A Flavor to Spice Up Your Life

Home > Culture > Features

print dictionary print

A Flavor to Spice Up Your Life

"One cannot think well, love well, sleep well, if one has not dined well," Virginia Woolf said.

In Oriental medicine, food is generally believed to have a direct effect on one's energy level and appropriate foods vary with seasons. Fruits and raw food are appropriate in summer and hot and spicy foods are perfect in the fall.
It's not folk tales, but the result of medical science.

According to Dr. Shin Min-sik, an Oriental medical doctor, the pungent flavor of hot and spicy foods activates the central nerve, which controls secretion from glands that line the air passages.
Glands then release waves of fluids that make your eyes water and your nose run. Eating spicy food at least twice a week should be especially beneficial for bronchitis sufferers.

These days many people enjoy hot and spicy foods often for the unique and full-flavor, not just for medical reasons.
There are a lot of popular spicy foods around the world, such as Amber's Cilantro lime salsa, Chili sauce, Salsa a la Jeaux, curry, Buffalo wings.

In Korea, dakgalbi, originated in Choon Cheon City in Kangwon province, is becoming famous as one of Korea's traditional hot and spicy foods. Dakgalbi, a spicy chicken rib dish has as much kick as kimchi, the best known spicy food. Kimchi is a side dish and dakgalbi is a main dish.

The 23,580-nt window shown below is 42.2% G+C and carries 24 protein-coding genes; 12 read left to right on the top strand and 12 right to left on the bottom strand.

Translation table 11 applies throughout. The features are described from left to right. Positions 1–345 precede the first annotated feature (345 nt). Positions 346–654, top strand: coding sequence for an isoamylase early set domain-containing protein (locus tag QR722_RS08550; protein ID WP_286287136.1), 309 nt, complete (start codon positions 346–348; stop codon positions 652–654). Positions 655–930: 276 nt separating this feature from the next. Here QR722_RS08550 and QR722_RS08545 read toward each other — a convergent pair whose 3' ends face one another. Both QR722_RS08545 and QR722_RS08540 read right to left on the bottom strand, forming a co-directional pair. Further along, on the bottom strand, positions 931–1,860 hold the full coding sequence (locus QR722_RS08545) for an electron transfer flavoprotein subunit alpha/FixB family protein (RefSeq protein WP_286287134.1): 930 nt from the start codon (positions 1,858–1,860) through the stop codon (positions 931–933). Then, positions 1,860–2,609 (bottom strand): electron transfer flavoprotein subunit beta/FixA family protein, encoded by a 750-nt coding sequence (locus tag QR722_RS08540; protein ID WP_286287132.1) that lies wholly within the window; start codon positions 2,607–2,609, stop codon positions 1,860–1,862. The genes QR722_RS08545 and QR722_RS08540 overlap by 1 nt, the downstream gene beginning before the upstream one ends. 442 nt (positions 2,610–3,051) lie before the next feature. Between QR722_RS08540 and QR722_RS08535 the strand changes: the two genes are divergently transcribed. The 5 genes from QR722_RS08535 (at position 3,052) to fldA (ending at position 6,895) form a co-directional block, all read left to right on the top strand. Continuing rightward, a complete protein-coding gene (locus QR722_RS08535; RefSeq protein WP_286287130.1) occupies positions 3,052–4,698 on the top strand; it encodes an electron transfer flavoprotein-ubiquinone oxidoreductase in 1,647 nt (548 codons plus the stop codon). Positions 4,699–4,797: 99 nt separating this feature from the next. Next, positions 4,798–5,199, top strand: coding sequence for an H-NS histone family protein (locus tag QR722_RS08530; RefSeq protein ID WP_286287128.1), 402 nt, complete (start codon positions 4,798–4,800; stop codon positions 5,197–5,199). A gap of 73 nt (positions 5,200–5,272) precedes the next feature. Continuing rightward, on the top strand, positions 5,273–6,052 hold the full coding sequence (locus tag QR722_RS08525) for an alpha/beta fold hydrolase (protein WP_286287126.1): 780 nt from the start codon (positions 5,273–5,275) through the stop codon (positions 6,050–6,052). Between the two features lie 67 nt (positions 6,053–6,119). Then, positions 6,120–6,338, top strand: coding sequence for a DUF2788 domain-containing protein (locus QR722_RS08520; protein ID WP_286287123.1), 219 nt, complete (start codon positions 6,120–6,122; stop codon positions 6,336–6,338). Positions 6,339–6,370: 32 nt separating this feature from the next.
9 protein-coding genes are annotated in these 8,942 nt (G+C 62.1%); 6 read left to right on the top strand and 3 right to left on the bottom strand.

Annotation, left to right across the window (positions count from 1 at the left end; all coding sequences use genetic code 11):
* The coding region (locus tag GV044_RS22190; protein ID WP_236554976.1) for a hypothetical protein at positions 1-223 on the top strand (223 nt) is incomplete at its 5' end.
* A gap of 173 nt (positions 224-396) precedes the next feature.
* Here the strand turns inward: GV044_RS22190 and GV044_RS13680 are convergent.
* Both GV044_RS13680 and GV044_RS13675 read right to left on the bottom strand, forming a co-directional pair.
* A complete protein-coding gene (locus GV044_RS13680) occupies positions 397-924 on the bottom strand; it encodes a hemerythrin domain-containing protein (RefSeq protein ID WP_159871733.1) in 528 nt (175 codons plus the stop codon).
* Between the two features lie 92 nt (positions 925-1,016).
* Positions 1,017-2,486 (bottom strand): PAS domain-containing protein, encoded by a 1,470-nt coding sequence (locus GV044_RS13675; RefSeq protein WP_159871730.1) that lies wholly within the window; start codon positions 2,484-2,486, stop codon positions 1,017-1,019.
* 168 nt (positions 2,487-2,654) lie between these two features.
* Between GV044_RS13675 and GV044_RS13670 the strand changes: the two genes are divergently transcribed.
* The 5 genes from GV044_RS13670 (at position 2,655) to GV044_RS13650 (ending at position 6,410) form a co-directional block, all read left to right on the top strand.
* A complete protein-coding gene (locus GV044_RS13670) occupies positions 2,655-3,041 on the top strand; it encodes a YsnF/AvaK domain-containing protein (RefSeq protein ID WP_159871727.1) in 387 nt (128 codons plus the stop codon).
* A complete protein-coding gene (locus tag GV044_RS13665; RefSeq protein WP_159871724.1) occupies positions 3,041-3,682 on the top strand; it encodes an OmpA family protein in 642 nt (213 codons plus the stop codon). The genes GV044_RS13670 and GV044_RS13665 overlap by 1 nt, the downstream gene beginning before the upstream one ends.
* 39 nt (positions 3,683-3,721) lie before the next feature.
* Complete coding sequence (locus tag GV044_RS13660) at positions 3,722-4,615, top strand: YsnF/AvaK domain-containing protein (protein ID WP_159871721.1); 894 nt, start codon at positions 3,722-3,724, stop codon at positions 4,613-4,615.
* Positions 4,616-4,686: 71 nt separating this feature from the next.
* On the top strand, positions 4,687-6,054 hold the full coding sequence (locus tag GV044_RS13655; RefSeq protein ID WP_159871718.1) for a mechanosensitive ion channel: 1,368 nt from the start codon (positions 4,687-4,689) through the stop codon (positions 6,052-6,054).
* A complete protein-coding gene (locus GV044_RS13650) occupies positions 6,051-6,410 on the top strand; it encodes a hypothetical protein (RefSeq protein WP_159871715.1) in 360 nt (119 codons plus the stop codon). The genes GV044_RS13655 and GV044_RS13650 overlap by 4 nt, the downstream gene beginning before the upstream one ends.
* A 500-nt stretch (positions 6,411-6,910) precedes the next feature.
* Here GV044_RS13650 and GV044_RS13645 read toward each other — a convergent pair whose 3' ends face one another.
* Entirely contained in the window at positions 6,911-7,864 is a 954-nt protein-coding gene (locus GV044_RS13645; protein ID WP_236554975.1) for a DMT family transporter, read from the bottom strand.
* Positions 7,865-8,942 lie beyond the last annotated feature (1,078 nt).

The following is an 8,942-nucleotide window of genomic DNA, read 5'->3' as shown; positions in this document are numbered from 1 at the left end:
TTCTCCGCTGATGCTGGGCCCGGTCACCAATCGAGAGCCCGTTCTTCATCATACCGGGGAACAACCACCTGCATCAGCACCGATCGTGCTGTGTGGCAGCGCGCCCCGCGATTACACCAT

The young generations and foreigners like it because of its availability, special flavor and inexpensive price.

"First, it is not expensive and delicious. Second, it's found almost everywhere, so it's the best food for students. I really like it," said Kim Lee-hyeon, a college student, adding that "It may be too hot for some foreigners who have never tried it before."

People usually order dakgalbi with rice, side dishes such as cold young radish kimchi, hot soup, and a soft drink, because the ribs are sometimes too spicy to eat alone.
"For those who don't like spicy foods, we try not to season the dish with too much red pepper. Instead, we try to use some salt for added flavor," said Lee Jeong-hee, the host of a Yong-san dakgalbi restaurant.

The recipe is very simple, so even foreigners can try it at home. First, you take some raw vegetables such as sliced cabbages, potatoes and sweet potatoes and mix them with rice cakes in a pan, topping them off with the ribs and a red pepper paste, bean sauce and sugar seasoning. Sesame leaves, Welsh onion or different kinds of noodles can be added as well, depending on personal preference.

However, don't eat too spicy food for the sake of burning calories and fats quickly. There has been no evidence to support claims that it can contribute to weight loss or reduced blood cholesterol levels.

by Kim Jae-seon

Log in to Twitter or Facebook account to connect
with the Korea JoongAng Daily
help-image Social comment?
lock icon

To write comments, please log in to one of the accounts.

Standards Board Policy (0/250자)